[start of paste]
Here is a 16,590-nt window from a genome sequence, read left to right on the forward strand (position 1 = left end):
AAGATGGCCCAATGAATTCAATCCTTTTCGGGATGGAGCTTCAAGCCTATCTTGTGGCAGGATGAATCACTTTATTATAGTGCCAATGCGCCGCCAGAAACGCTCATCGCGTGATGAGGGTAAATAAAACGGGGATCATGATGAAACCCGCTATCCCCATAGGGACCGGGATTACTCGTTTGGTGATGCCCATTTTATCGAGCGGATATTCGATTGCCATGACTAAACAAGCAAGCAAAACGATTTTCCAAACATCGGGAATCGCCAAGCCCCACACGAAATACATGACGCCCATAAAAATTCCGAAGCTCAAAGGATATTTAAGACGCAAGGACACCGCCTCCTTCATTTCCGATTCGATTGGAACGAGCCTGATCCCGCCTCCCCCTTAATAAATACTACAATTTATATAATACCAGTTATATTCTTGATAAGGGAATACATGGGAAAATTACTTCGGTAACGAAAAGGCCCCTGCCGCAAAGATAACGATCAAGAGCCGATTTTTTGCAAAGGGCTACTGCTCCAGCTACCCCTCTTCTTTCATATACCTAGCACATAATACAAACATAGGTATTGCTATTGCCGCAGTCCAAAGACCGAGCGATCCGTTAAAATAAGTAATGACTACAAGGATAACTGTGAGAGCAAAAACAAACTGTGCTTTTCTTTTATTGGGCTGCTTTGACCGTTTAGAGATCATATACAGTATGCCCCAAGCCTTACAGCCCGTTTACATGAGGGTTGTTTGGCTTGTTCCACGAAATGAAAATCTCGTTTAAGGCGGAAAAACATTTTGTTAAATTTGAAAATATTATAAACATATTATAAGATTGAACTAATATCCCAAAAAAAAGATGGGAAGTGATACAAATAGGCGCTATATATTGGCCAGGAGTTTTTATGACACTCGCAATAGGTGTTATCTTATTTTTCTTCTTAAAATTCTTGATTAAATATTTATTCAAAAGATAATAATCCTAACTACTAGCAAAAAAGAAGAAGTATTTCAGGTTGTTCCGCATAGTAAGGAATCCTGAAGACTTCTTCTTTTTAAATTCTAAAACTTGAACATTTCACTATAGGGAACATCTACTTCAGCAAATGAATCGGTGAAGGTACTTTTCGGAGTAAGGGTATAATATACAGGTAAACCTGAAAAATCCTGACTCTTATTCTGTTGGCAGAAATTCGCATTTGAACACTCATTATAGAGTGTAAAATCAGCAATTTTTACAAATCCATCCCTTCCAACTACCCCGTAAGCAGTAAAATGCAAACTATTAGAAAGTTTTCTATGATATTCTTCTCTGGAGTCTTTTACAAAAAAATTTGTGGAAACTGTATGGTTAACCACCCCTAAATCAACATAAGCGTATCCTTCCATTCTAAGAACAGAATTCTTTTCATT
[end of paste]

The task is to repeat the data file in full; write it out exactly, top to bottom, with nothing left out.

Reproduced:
Here is a 16,590-nt window from a genome sequence, read left to right on the forward strand (position 1 = left end):
AAGATGGCCCAATGAATTCAATCCTTTTCGGGATGGAGCTTCAAGCCTATCTTGTGGCAGGATGAATCACTTTATTATAGTGCCAATGCGCCGCCAGAAACGCTCATCGCGTGATGAGGGTAAATAAAACGGGGATCATGATGAAACCCGCTATCCCCATAGGGACCGGGATTACTCGTTTGGTGATGCCCATTTTATCGAGCGGATATTCGATTGCCATGACTAAACAAGCAAGCAAAACGATTTTCCAAACATCGGGAATCGCCAAGCCCCACACGAAATACATGACGCCCATAAAAATTCCGAAGCTCAAAGGATATTTAAGACGCAAGGACACCGCCTCCTTCATTTCCGATTCGATTGGAACGAGCCTGATCCCGCCTCCCCCTTAATAAATACTACAATTTATATAATACCAGTTATATTCTTGATAAGGGAATACATGGGAAAATTACTTCGGTAACGAAAAGGCCCCTGCCGCAAAGATAACGATCAAGAGCCGATTTTTTGCAAAGGGCTACTGCTCCAGCTACCCCTCTTCTTTCATATACCTAGCACATAATACAAACATAGGTATTGCTATTGCCGCAGTCCAAAGACCGAGCGATCCGTTAAAATAAGTAATGACTACAAGGATAACTGTGAGAGCAAAAACAAACTGTGCTTTTCTTTTATTGGGCTGCTTTGACCGTTTAGAGATCATATACAGTATGCCCCAAGCCTTACAGCCCGTTTACATGAGGGTTGTTTGGCTTGTTCCACGAAATGAAAATCTCGTTTAAGGCGGAAAAACATTTTGTTAAATTTGAAAATATTATAAACATATTATAAGATTGAACTAATATCCCAAAAAAAAGATGGGAAGTGATACAAATAGGCGCTATATATTGGCCAGGAGTTTTTATGACACTCGCAATAGGTGTTATCTTATTTTTCTTCTTAAAATTCTTGATTAAATATTTATTCAAAAGATAATAATCCTAACTACTAGCAAAAAAGAAGAAGTATTTCAGGTTGTTCCGCATAGTAAGGAATCCTGAAGACTTCTTCTTTTTAAATTCTAAAACTTGAACATTTCACTATAGGGAACATCTACTTCAGCAAATGAATCGGTGAAGGTACTTTTCGGAGTAAGGGTATAATATACAGGTAAACCTGAAAAATCCTGACTCTTATTCTGTTGGCAGAAATTCGCATTTGAACACTCATTATAGAGTGTAAAATCAGCAATTTTTACAAATCCATCCCTTCCAACTACCCCGTAAGCAGTAAAATGCAAACTATTAGAAAGTTTTCTATGATATTCTTCTCTGGAGTCTTTTACAAAAAAATTTGTGGAAACTGTATGGTTAACCACCCCTAAATCAACATAAGCGTATCCTTCCATTCTAAGAACAGAATTCTTTTCATT